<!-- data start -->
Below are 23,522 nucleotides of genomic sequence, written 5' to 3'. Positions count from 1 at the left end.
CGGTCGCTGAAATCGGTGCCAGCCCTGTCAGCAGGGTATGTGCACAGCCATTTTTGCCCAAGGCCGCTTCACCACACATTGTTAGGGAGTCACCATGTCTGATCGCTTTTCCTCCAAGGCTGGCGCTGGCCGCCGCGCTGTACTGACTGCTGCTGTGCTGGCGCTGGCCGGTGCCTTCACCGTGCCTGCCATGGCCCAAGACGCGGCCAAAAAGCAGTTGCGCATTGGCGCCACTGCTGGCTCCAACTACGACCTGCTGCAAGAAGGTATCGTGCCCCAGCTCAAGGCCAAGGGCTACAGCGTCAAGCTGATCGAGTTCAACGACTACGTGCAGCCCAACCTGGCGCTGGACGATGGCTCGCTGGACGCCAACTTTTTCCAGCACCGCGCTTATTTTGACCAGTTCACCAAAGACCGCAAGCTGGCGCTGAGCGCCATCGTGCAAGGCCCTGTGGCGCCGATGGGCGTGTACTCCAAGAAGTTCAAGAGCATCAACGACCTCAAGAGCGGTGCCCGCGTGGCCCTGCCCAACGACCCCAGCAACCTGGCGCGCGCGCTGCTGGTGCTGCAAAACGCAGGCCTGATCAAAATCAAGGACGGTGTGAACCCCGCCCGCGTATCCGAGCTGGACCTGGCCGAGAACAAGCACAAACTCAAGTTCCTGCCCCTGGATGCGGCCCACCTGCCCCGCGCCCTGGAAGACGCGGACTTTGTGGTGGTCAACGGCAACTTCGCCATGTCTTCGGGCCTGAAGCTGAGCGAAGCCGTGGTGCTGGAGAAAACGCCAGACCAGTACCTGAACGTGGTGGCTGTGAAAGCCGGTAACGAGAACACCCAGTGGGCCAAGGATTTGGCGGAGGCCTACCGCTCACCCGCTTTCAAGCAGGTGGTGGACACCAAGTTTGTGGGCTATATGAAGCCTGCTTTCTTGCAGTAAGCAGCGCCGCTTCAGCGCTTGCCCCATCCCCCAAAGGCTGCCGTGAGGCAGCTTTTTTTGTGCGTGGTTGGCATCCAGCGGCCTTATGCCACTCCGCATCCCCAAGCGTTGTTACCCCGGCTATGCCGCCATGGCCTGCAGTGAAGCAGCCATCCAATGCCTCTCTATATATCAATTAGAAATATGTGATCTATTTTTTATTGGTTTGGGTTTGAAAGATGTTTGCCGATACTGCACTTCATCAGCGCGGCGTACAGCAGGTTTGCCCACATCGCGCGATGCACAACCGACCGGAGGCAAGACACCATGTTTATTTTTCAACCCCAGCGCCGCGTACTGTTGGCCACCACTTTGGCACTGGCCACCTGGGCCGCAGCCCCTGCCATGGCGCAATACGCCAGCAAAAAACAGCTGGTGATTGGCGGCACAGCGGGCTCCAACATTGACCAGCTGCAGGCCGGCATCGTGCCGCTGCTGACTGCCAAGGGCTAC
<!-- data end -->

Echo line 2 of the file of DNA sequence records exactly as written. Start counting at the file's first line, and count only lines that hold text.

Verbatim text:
CGGTCGCTGAAATCGGTGCCAGCCCTGTCAGCAGGGTATGTGCACAGCCATTTTTGCCCAAGGCCGCTTCACCACACATTGTTAGGGAGTCACCATGTCTGATCGCTTTTCCTCCAAGGCTGGCGCTGGCCGCCGCGCTGTACTGACTGCTGCTGTGCTGGCGCTGGCCGGTGCCTTCACCGTGCCTGCCATGGCCCAAGACGCGGCCAAAAAGCAGTTGCGCATTGGCGCCACTGCTGGCTCCAACTACGACCTGCTGCAAGAAGGTATCGTGCCCCAGCTCAAGGCCAAGGGCTACAGCGTCAAGCTGATCGAGTTCAACGACTACGTGCAGCCCAACCTGGCGCTGGACGATGGCTCGCTGGACGCCAACTTTTTCCAGCACCGCGCTTATTTTGACCAGTTCACCAAAGACCGCAAGCTGGCGCTGAGCGCCATCGTGCAAGGCCCTGTGGCGCCGATGGGCGTGTACTCCAAGAAGTTCAAGAGCATCAACGACCTCAAGAGCGGTGCCCGCGTGGCCCTGCCCAACGACCCCAGCAACCTGGCGCGCGCGCTGCTGGTGCTGCAAAACGCAGGCCTGATCAAAATCAAGGACGGTGTGAACCCCGCCCGCGTATCCGAGCTGGACCTGGCCGAGAACAAGCACAAACTCAAGTTCCTGCCCCTGGATGCGGCCCACCTGCCCCGCGCCCTGGAAGACGCGGACTTTGTGGTGGTCAACGGCAACTTCGCCATGTCTTCGGGCCTGAAGCTGAGCGAAGCCGTGGTGCTGGAGAAAACGCCAGACCAGTACCTGAACGTGGTGGCTGTGAAAGCCGGTAACGAGAACACCCAGTGGGCCAAGGATTTGGCGGAGGCCTACCGCTCACCCGCTTTCAAGCAGGTGGTGGACACCAAGTTTGTGGGCTATATGAAGCCTGCTTTCTTGCAGTAAGCAGCGCCGCTTCAGCGCTTGCCCCATCCCCCAAAGGCTGCCGTGAGGCAGCTTTTTTTGTGCGTGGTTGGCATCCAGCGGCCTTATGCCACTCCGCATCCCCAAGCGTTGTTACCCCGGCTATGCCGCCATGGCCTGCAGTGAAGCAGCCATCCAATGCCTCTCTATATATCAATTAGAAATATGTGATCTATTTTTTATTGGTTTGGGTTTGAAAGATGTTTGCCGATACTGCACTTCATCAGCGCGGCGTACAGCAGGTTTGCCCACATCGCGCGATGCACAACCGACCGGAGGCAAGACACCATGTTTATTTTTCAACCCCAGCGCCGCGTACTGTTGGCCACCACTTTGGCACTGGCCACCTGGGCCGCAGCCCCTGCCATGGCGCAATACGCCAGCAAAAAACAGCTGGTGATTGGCGGCACAGCGGGCTCCAACATTGACCAGCTGCAGGCCGGCATCGTGCCGCTGCTGACTGCCAAGGGCTAC